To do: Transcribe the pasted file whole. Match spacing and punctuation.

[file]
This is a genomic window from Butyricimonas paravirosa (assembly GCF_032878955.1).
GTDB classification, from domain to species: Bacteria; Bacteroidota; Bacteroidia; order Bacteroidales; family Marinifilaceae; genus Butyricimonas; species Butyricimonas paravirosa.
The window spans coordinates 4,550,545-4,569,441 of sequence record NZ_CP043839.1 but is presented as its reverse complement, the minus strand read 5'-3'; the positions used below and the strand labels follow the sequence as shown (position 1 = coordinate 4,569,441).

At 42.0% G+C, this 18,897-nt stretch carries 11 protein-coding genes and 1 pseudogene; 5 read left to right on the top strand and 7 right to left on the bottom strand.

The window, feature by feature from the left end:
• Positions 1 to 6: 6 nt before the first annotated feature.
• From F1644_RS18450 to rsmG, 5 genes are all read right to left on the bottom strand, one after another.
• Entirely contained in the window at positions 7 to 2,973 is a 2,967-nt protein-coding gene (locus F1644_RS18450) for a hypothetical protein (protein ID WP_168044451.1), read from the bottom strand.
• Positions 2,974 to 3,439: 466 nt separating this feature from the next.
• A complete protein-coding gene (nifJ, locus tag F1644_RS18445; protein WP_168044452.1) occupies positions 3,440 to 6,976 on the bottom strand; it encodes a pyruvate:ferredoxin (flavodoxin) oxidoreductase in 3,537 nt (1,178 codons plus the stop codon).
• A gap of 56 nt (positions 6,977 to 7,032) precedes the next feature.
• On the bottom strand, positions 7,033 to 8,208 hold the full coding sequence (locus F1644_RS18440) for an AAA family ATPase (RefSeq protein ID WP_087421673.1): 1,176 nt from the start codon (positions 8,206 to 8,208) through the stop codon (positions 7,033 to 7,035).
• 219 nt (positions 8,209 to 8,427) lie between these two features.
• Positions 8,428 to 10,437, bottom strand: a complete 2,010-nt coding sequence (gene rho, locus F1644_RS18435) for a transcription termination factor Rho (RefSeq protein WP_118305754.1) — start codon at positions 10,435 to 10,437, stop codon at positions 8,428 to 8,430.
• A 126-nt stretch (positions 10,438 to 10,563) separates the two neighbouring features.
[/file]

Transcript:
This is a genomic window from Butyricimonas paravirosa (assembly GCF_032878955.1).
GTDB classification, from domain to species: Bacteria; Bacteroidota; Bacteroidia; order Bacteroidales; family Marinifilaceae; genus Butyricimonas; species Butyricimonas paravirosa.
The window spans coordinates 4,550,545-4,569,441 of sequence record NZ_CP043839.1 but is presented as its reverse complement, the minus strand read 5'-3'; the positions used below and the strand labels follow the sequence as shown (position 1 = coordinate 4,569,441).

At 42.0% G+C, this 18,897-nt stretch carries 11 protein-coding genes and 1 pseudogene; 5 read left to right on the top strand and 7 right to left on the bottom strand.

The window, feature by feature from the left end:
• Positions 1 to 6: 6 nt before the first annotated feature.
• From F1644_RS18450 to rsmG, 5 genes are all read right to left on the bottom strand, one after another.
• Entirely contained in the window at positions 7 to 2,973 is a 2,967-nt protein-coding gene (locus F1644_RS18450) for a hypothetical protein (protein ID WP_168044451.1), read from the bottom strand.
• Positions 2,974 to 3,439: 466 nt separating this feature from the next.
• A complete protein-coding gene (nifJ, locus tag F1644_RS18445; protein WP_168044452.1) occupies positions 3,440 to 6,976 on the bottom strand; it encodes a pyruvate:ferredoxin (flavodoxin) oxidoreductase in 3,537 nt (1,178 codons plus the stop codon).
• A gap of 56 nt (positions 6,977 to 7,032) precedes the next feature.
• On the bottom strand, positions 7,033 to 8,208 hold the full coding sequence (locus F1644_RS18440) for an AAA family ATPase (RefSeq protein ID WP_087421673.1): 1,176 nt from the start codon (positions 8,206 to 8,208) through the stop codon (positions 7,033 to 7,035).
• 219 nt (positions 8,209 to 8,427) lie between these two features.
• Positions 8,428 to 10,437, bottom strand: a complete 2,010-nt coding sequence (gene rho, locus F1644_RS18435) for a transcription termination factor Rho (RefSeq protein WP_118305754.1) — start codon at positions 10,435 to 10,437, stop codon at positions 8,428 to 8,430.
• A 126-nt stretch (positions 10,438 to 10,563) separates the two neighbouring features.